At the PulseNet conference here in Chicago there was a lot of discussion as to what happened to Stewart Parnell, the CEO of the Peanut Corporation of America (PCA), who was responsible for 714 ill and nine deaths, which until this DeCoster Egg recall, was one of the larger Salmonella outbreaks in recent memory. Nearly two years after the PCA outbreak Stewart Parnell does not sit behind bars where many think he should reside.

Now, Mary Clare Jalonick of AP and Philip Brasher of the Des Moines Register both reported this morning that Wright County Egg and Hillandale Farms, the two Iowa farms at the center of a salmonella outbreak and massive egg recall, have been visited by federal agents – again. It is unclear whether this new investigation is the first step in a criminal probe.

The FDA has jurisdiction to investigate crimes involving adulterated food, coordinating with the Justice Department. The 483 reports released this week by the FDA show sources of contamination at both farms, including rodent, bug and wild bird infestation, uncontained manure, holes in walls and other problems that could have led to the outbreak. Positive samples of the type of salmonella linked to the illnesses have been found at both farms.

So, will the egg man DeCoster join Parnell the peanut man in the big house? Frankly, I highly doubt it given the government’s failure to prosecute Parnell.  However, if they did, here are the laws that they would have to work with.

The Federal Food, Drug, and Cosmetic Act was passed by Congress in 1938 in reaction to the growing public safety demands. The primary goal of the Act is to protect the health and safety of the public by preventing deleterious, adulterated or misbranded articles from entering interstate commerce. Under section 402(a)(4) of the Act, a food product is deemed “adulterated” if, inter alia, the food was “prepared, packed, or held under insanitary conditions whereby it may have become contaminated with filth, or whereby it may have been rendered injurious to health.” A food product is also considered “adulterated” if it bears or contains any poisonous or deleterious substance which may render it injurious to health. If, however, the “poisonous or deleterious” substance is not an added substance, the food is not considered adulterated if the quantity of the substance in the particular food item does not ordinarily render the food injurious to health.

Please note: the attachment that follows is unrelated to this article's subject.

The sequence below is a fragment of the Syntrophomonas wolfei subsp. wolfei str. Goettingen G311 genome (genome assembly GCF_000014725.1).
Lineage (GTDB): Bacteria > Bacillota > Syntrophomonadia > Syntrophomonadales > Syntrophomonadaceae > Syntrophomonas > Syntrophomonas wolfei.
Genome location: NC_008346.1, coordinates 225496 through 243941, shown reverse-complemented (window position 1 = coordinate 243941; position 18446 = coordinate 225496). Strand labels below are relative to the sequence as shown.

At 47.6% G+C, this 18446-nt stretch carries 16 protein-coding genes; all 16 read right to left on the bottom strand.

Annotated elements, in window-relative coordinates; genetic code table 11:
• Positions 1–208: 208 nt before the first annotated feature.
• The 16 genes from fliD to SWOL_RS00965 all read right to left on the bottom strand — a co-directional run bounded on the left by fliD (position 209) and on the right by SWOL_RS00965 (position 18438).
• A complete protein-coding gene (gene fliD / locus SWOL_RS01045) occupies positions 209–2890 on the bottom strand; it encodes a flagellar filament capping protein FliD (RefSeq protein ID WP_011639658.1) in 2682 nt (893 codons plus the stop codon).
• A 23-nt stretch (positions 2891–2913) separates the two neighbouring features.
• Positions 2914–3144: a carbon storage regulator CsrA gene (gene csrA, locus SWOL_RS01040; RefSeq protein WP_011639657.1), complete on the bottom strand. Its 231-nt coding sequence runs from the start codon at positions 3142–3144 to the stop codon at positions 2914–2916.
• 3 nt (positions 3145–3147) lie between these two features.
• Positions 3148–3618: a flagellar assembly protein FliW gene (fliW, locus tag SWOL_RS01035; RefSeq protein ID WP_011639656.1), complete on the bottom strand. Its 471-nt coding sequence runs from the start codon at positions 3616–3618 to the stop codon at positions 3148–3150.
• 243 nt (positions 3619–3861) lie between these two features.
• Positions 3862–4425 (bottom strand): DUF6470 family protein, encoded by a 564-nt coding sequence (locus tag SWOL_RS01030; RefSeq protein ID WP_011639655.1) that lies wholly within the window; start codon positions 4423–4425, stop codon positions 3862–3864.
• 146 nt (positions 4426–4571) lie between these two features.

The Act authorizes factory inspections and added injunctions to the enforcement tools at the Food and Drug Administration’s (FDA) disposal. Following hearings in the early 1950s, a series of laws addressing pesticide residues (1954), food additives (1958), and color additives (1960) gave the FDA much tighter control over the growing list of chemicals entering the food supply, putting the onus on manufacturers to establish their safety. The Act stands today as one of the primary means by which the federal government enforces food and pharmaceutical safety standards.

Chapter III of the Act addresses prohibited acts, subjecting violators to both civil and criminal liability. Provisions for criminal sanctions state that:

* Felony violations include adulterating or misbranding a food, drug, or device, and putting an adulterated or misbranded food, drug, or device into interstate commerce. Any person who commits a prohibited act violates the FDCA. A person committing a prohibited act “with the intent to defraud or mislead” is guilty of a felony punishable by three years imprisonment.

* A misdemeanor conviction under the FDCA, unlike a felony conviction, does not require proof of fraudulent intent, or even of knowing or willful conduct. Rather, a person may be convicted if he or she held a position of responsibility or authority in a firm such that the person could have prevented the violation. Convictions under the misdemeanor provisions are punishable by up to one year imprisonment or a $1000 fine.

The Act also includes provisions for individual liability, specifically. Individuals who are responsible for criminal behavior are normally named as defendants along with corporate entities through which crimes are committed. A corporate defendant’s willingness to enter a plea of guilty is accordingly not a basis for dismissal of charges against an individual. Individual defendants are generally the highest ranking officials in a firm who made decisions that violated the law, along with others who actively participated in fraudulent activity. Thus, presidents of corporations and managers of facilities where violations take place are often appropriate defendants.


1. Carol Benjamin and Betsy J. Floman, Federal Food and Drug Act Violations, 31 Am. Crim. L. Rev. 629 (1994).

2. 21 U.S.C. §331.

3. 21 U.S.C. §333(a)(2).

4. See United States v. Park, 421 U.S. 658, 674-77 (1975); United States v. Dotterweich, 320 U.S. 277, 280-81 (1943).

5. See United States v. Marcus, 82 F.3d 606 (4th Cir. 1996) (President/CEO of generic drug manufacturing firm prosecuted for altering heart medication formula without adequate testing or FDA approval); United States v. James V. Mays, 77 F.3d 906 (6th Cir. 1996); United States v. Samuel and Patsy Mays, 69 F.3d 116 (6th Cir. 1995), cert. denied, 116 S. Ct. 2504 (1996) (President, Secretary/Treasurer, and Operations Manager of juice concentrate company prosecuted for secretly adding 20,000,000 pounds of sugar to product sold as pure 100% orange concentrate).